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Full SSL, HOSTS, and IIS Dev Setup via PowerShell

I'm all about people having their own setup and way of doing things. If you like Resharper, cool. If you like Notepad++, fine. Problems arise when you are forced into a standardized setup. Focus on the interface, not the implementation. With standardization you lose the natural QA you get from diverse environments.

Getting to specifics: HTTP is great, but times have changed. While we all know and love it (whatever), it needs to be taken out back. You can throw a site into the wild without protection from the beasts. This is NOT an after-the-fact production implementation detail. You need this in development. You can't have HTTPS surprises at the last second. That's simply irresponsible.

You should use IISExpress with SSL where possible. My preference is definitely for a full-IIS dev box setup with full HTTPS on everywhere.

What goes into this setup?

  • Dev IP Addresses
  • Updating HOSTS/DNS
  • SSL Certs
  • WebSites in IIS
  • Getting Visual Studio to like it

There is all where PowerShell comes in.

Prerequisite: Make sure you can run ps1 files in PowerShell. Here's one suggestion: Set-ExecutionPolicy RemoteSigned.

Adding IP addresses and updating HOSTS

While I sometimes teach kids, this explanation is for adults. I'll assume you can read and can deduce what does what. Code is self-documenting.

Do this in PowerShell as Administrator. I'd recommend the ISE.

10..30 | % {
    $ip = "10.1.111.$_"
    New-NetIPAddress -InterfaceAlias "Ethernet" -IPAddress $ip -PrefixLength 16
    #++ for Hyper-V
    #New-NetIPAddress -InterfaceAlias "vEthernet (External Virtual Switch)" -IPAddress $ip -PrefixLength 16
}

"
10.1.111.13 api.domain.local
10.1.111.12 viewer.domain.local
10.1.111.11 admin.domain.local
10.1.111.10 domain.local
" | ac "$($env:systemroot)\system32\drivers\etc\hosts"

Obviously, this will add the following IP Addresses and assign them .local domain names in the hosts file (don't hijack a top level domain; use .local!)

Next...

Creating SSL certs

Below is a PowerShell script that will:

  • create a master certificate and
  • create SSL certificates 1.

First, it uses makecert.exe to create the cert 2. Then, it uses pvk2pfx.exe to create a pfx file. Finally, it uses Import-PfxCertificate to import this pfx file into the certificate store.

Look at the "##+ run" section for examples of how to run this:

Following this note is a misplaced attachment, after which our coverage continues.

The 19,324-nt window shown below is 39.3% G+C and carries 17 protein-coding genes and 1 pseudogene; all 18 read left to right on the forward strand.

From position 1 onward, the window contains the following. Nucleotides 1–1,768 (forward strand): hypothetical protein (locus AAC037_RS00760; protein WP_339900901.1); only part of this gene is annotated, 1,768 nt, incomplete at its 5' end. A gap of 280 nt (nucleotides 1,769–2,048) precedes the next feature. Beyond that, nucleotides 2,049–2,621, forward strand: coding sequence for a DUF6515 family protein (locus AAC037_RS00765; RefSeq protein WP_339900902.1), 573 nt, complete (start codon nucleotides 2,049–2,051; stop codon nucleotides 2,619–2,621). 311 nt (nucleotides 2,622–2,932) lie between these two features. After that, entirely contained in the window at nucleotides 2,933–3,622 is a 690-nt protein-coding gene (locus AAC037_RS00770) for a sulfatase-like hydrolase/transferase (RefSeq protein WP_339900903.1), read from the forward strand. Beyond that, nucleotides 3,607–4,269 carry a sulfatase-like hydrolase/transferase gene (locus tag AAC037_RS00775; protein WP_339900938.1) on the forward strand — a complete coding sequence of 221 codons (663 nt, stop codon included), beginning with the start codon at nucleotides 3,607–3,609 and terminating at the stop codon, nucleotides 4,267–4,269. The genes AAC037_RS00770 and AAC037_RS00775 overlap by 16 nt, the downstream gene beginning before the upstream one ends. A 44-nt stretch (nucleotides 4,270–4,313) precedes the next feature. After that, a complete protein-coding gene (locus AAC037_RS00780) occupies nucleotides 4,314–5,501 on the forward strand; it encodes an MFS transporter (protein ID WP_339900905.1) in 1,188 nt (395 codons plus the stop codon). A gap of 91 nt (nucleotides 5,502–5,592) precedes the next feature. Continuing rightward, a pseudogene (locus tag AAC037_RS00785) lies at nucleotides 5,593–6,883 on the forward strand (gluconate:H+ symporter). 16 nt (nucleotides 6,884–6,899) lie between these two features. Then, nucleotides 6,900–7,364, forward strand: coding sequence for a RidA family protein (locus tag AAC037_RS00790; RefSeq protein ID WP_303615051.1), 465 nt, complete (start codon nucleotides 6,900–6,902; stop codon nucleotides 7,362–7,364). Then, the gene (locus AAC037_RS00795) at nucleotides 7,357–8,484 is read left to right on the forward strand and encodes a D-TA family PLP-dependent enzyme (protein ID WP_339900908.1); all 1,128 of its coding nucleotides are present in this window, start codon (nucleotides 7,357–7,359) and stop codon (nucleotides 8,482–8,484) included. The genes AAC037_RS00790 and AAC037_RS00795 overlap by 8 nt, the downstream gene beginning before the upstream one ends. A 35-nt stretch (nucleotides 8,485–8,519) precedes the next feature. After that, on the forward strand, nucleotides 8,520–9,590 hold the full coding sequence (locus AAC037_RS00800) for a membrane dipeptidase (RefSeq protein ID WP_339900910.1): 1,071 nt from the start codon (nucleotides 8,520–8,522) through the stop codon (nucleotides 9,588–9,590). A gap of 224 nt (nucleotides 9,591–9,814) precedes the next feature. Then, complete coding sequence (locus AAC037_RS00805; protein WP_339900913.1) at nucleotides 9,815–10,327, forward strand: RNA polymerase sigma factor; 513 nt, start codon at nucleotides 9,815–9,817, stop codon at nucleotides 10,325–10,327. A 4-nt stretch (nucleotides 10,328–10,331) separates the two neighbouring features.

• First, create a master certificate.
  • Then, create the others.

Uncomment and comment as needed. It just makes life easier. No need for fancy PowerShell modules.

Troubleshooting: Go to run (Win-R) and type MMC to get to a place where you can delete the certs. File->Add/Remove Snap-in. Add "Certificates". Add. Select Local Computer. Look in Trusted Root Certificate Authorities for master and Personal for other others. Use your eyes. You'll see it.

$virtualenv = {

##+ environment
$apiFolder = 'C:\Program Files (x86)\Windows Kits\10\bin\x64'
$target = 'E:\Drive\Code\Security\Cert'

if(!(Test-Path $apiFolder)) {
    "$apiFolder not found; check SDK installation"
    exit
}

##+ /environment

$root = {
    param([string]$name)

    $certFile = Join-Path $target $name
    $rootBaseName = "$certFile`Root"

    if(Test-Path "$rootBaseName.cer") {
        "$rootBaseName.cer already exists. ABORTING."
        exit
    }

    &"$apiFolder\makecert.exe" -r -n "CN=$rootName`Root" -pe -sv "$rootBaseName.pvk" -a sha1 -len 2048 -b 01/01/2010 -e 01/01/2030 -cy authority "$rootBaseName.cer"
    &"$apiFolder\pvk2pfx.exe" -pvk "$rootBaseName.pvk" -spc "$rootBaseName.cer" -pfx "$rootBaseName.pfx"

    Import-Certificate -FilePath "$rootBaseName.cer" -CertStoreLocation Cert:\LocalMachine\Root > $null
}

$ssl = {
    param([string]$name, [string]$rootName, [boolean]$isClientCert = $false)

    $rootCertFile = Join-Path $target $rootName
    $rootBaseName = "$rootCertFile`Root"

    if(!(Test-Path "$rootBaseName.cer")) {
        "$rootBaseName.cer does not exist. Stopping."
        return
    }